openness in higher education

This special issue devoted to openness in higher education is the first one in a new stage in the history of Open Praxis. This ICDE publication has been relaunched as a scientific peer-reviewed journal in 2012, and the decision of dedicating the first issue to this topic is not casual.

“Open” is part of the journal title and, thus, a main focus of the publication. Open Praxis is willing to provide an open forum for global collaboration and discussion of issues in the practice of distance and e-learning, focusing on research and innovation on open education and learning. It provides immediate open access to content on the principle that making research freely available to the public supports a greater global exchange of knowledge.

Besides this intrinsic motivation within the journal, openness is a key concern in recent times in higher education; experiences such as open access, open educational resources, massive open online courses, etc. are “hot topics”. The purpose of this Open Praxis issue is to contribute to the reflection and analysis on the concept of openness and its growth and use in higher education.

In this frame, the call formulated the following questions:

  • - What is the meaning of “open” in education? Which aspects of education does openness refer to?

  • - How does openness lead to major changes in higher education?

  • - Which are the main challenges regarding openness in higher education?

  • - Which successful and relevant experiences of use can we identify?

The call has been welcomed by a variety of academics, and the issue presents eleven papers covering different aspects regarding openness in higher education from different views: historical, theoretical, conceptual, contextual, political, among others. Three aspects have been the most addressed by the authors: access to higher education and the role of openness to increase it; assessment challenges in open education, and Open Educational Resources (OERs). The more recent phenomenon of Massive Open Online Courses (MOOCs) is also acknowledged.

In the first paper, Sandra Peter and Markus Deimann (On the role of openness in education: A historical reconstruction) share the need (present in the call for contributions) to not take openness for granted and to reflect on the concept itself and its meaning in higher education. They provide an historical perspective to build the debate upon historical roots and experiences of the concept, and claim for a deeper analysis of both technological and social-cultural aspects as drivers of the growth of openness. To look back on to the past remains a useful step to rescue lessons learned.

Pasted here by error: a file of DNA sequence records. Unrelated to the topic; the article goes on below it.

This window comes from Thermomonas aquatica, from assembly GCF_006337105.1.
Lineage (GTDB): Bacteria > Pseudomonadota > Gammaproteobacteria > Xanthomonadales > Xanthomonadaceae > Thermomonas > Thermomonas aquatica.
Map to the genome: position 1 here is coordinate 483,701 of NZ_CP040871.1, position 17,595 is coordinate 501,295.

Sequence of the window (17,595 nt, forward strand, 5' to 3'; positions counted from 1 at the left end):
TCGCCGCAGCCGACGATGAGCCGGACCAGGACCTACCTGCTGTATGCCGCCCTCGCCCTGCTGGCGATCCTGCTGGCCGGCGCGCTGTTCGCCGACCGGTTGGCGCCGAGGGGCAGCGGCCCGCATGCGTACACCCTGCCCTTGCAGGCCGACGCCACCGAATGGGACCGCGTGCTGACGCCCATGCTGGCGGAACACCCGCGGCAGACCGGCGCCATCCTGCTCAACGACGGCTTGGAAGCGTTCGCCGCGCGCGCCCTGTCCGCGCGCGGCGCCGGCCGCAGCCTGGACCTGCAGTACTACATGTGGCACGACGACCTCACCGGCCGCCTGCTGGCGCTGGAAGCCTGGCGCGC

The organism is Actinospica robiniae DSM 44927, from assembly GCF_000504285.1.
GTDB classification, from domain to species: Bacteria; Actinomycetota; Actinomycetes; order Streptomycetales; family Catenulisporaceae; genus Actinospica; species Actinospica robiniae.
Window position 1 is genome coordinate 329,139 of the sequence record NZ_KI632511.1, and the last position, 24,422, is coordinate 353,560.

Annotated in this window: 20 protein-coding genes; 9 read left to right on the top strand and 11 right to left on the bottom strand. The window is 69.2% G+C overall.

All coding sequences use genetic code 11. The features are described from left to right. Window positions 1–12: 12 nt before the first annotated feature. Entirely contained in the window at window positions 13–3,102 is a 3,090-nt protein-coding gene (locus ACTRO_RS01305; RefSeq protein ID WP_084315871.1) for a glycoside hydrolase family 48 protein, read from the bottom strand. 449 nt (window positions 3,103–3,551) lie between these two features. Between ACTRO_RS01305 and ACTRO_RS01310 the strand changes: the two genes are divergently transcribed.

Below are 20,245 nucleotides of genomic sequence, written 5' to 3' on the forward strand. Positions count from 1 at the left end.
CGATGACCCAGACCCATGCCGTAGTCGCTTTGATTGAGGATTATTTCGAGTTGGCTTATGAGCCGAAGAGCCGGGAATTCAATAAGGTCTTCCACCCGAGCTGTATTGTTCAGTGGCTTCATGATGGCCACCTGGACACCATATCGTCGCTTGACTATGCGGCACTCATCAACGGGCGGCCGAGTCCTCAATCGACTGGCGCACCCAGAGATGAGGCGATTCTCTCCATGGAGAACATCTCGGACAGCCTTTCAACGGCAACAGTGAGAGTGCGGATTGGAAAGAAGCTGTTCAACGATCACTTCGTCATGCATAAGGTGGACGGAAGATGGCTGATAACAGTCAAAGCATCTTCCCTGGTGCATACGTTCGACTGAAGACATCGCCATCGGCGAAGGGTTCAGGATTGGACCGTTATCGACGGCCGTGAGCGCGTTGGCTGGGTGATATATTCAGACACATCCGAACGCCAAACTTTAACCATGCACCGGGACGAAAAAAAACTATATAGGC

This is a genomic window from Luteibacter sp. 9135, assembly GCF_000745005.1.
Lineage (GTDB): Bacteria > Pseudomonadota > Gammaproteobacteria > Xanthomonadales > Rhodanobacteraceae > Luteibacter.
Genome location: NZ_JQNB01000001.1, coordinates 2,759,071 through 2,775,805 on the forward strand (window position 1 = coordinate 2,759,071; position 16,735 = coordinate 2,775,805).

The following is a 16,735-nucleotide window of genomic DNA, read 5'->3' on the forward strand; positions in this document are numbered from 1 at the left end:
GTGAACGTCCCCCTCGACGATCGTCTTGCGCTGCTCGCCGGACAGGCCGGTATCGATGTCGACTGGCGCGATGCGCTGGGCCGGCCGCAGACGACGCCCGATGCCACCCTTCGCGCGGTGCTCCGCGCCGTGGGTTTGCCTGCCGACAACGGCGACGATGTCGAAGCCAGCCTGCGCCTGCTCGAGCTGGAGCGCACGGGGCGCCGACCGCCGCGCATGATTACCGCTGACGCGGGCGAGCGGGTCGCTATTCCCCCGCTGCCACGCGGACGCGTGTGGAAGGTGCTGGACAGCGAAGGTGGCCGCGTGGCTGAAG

The following three papers relate, in a sense, to “access” as a key issue to reflect on when referring to openness.

Don Olcott Jr. (Access under siege: Are the gains of open education keeping pace with the growing barriers to University access?), as an advocator of open education, focuses on contrasting different myths around it and places the analysis in the political arena. He highlights contradictions and paradoxes that open higher education faces, especially regarding access, economic and quality issues. Despite the expansion of the open education movement, the author alerts about aspects to be considered in order to increase educational access.

Jeremy Knox (The Limitations of Access Alone: moving towards open processes in education technology) deepens also in the relation between technological and social aspects. Beyond “access” to education and to educational resources, he proposes to understand openness as open “processes” in a non-reductionist approach to the topic. From a critical perspective, he provides an analysis of common philosophical assumptions about technologies in education and their influence on the learning process and alerts about the insufficient consideration of context in the production of OERs, among other aspects.

Felix Kayode Olakulehin and Gurmit Singh (Widening access through openness in higher education in the developing world: A Bourdieusian field analysis of experiences from the National Open University of Nigeria), with the goal of widening access to higher education in the horizon, depart from the philosophical frame of Bourdieu to reflect on this topic, considering the specific case of the National Open University of Nigeria. They highlight the tension between the ideal of openness and a real equitable access, and the reproduction of marginalization in higher education. A request for structural mechanisms is envisaged to address this situation.